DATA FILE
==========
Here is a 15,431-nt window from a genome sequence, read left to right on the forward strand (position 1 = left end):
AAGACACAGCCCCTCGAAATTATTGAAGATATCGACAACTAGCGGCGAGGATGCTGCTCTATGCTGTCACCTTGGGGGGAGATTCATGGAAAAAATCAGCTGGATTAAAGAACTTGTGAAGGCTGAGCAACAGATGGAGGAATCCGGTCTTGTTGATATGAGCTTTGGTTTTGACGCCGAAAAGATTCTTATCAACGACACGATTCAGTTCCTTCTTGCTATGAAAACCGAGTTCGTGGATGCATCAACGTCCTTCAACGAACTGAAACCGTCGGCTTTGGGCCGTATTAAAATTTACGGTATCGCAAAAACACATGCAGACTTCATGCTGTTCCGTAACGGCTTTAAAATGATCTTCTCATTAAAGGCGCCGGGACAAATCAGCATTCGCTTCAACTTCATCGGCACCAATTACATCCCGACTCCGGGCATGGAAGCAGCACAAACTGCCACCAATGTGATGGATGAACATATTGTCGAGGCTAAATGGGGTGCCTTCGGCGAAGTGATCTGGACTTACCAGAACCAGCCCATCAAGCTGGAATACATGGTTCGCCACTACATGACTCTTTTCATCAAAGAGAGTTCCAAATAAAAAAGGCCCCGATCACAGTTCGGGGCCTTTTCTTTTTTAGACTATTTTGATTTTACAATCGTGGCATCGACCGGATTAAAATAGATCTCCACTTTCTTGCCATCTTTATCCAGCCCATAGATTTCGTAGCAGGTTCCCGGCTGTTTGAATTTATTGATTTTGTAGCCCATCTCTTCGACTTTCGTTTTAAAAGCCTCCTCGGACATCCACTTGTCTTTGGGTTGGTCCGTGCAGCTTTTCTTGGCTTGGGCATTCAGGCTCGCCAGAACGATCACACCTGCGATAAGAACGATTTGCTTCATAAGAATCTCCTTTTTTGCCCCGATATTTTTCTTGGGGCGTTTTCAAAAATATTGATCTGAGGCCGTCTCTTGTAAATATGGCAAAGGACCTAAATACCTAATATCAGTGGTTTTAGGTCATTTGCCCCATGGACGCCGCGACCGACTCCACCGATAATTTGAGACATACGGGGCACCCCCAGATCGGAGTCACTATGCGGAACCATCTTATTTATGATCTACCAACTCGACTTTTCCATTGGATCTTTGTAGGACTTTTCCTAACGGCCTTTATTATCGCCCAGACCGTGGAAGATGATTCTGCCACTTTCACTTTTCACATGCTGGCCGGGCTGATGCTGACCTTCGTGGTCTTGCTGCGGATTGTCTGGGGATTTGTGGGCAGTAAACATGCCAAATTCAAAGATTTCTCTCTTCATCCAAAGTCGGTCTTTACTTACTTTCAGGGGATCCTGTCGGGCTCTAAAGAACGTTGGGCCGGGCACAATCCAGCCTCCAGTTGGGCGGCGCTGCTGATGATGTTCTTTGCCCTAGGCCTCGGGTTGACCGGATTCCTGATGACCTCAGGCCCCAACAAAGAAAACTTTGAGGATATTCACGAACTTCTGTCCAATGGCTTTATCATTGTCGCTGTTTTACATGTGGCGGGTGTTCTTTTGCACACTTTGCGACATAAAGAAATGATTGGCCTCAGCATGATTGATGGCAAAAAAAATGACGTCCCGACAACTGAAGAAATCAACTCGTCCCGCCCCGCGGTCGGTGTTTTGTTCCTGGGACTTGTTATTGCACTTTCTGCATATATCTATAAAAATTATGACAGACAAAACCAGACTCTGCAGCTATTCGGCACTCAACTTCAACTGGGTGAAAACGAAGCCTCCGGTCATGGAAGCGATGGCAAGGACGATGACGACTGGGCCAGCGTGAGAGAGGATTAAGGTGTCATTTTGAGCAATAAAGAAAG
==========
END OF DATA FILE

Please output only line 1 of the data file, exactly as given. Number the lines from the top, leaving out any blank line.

Here is a 15,431-nt window from a genome sequence, read left to right on the forward strand (position 1 = left end):